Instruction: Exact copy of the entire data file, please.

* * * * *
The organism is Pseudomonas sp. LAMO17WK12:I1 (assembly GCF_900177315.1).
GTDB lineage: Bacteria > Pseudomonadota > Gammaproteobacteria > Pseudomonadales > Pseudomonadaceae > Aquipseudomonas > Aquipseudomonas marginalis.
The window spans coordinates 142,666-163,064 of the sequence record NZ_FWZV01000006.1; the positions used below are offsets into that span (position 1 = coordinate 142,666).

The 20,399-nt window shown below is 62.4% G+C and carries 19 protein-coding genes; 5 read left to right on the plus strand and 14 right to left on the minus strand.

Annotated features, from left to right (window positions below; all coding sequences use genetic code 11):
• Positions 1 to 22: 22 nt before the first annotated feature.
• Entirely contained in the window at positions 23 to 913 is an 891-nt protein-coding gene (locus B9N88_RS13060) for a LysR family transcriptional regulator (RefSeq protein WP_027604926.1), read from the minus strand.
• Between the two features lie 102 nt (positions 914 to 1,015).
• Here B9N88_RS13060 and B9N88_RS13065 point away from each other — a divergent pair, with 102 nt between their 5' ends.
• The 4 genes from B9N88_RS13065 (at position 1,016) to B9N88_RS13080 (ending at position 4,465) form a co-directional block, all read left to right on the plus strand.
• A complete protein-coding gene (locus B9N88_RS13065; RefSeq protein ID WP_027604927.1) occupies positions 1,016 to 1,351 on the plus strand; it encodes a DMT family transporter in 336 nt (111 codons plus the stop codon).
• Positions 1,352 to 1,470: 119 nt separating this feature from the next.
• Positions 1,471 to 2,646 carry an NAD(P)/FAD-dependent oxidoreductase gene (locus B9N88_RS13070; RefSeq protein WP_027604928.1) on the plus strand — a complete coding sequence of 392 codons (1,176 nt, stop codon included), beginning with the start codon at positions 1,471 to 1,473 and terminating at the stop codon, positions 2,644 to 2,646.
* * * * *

The organism is Pseudomonas sp. LAMO17WK12:I1 (assembly GCF_900177315.1).
GTDB lineage: Bacteria > Pseudomonadota > Gammaproteobacteria > Pseudomonadales > Pseudomonadaceae > Aquipseudomonas > Aquipseudomonas marginalis.
The window spans coordinates 142,666-163,064 of the sequence record NZ_FWZV01000006.1; the positions used below are offsets into that span (position 1 = coordinate 142,666).

The 20,399-nt window shown below is 62.4% G+C and carries 19 protein-coding genes; 5 read left to right on the plus strand and 14 right to left on the minus strand.

Annotated features, from left to right (window positions below; all coding sequences use genetic code 11):
• Positions 1 to 22: 22 nt before the first annotated feature.
• Entirely contained in the window at positions 23 to 913 is an 891-nt protein-coding gene (locus B9N88_RS13060) for a LysR family transcriptional regulator (RefSeq protein WP_027604926.1), read from the minus strand.
• Between the two features lie 102 nt (positions 914 to 1,015).
• Here B9N88_RS13060 and B9N88_RS13065 point away from each other — a divergent pair, with 102 nt between their 5' ends.
• The 4 genes from B9N88_RS13065 (at position 1,016) to B9N88_RS13080 (ending at position 4,465) form a co-directional block, all read left to right on the plus strand.
• A complete protein-coding gene (locus B9N88_RS13065; RefSeq protein ID WP_027604927.1) occupies positions 1,016 to 1,351 on the plus strand; it encodes a DMT family transporter in 336 nt (111 codons plus the stop codon).
• Positions 1,352 to 1,470: 119 nt separating this feature from the next.
• Positions 1,471 to 2,646 carry an NAD(P)/FAD-dependent oxidoreductase gene (locus B9N88_RS13070; RefSeq protein WP_027604928.1) on the plus strand — a complete coding sequence of 392 codons (1,176 nt, stop codon included), beginning with the start codon at positions 1,471 to 1,473 and terminating at the stop codon, positions 2,644 to 2,646.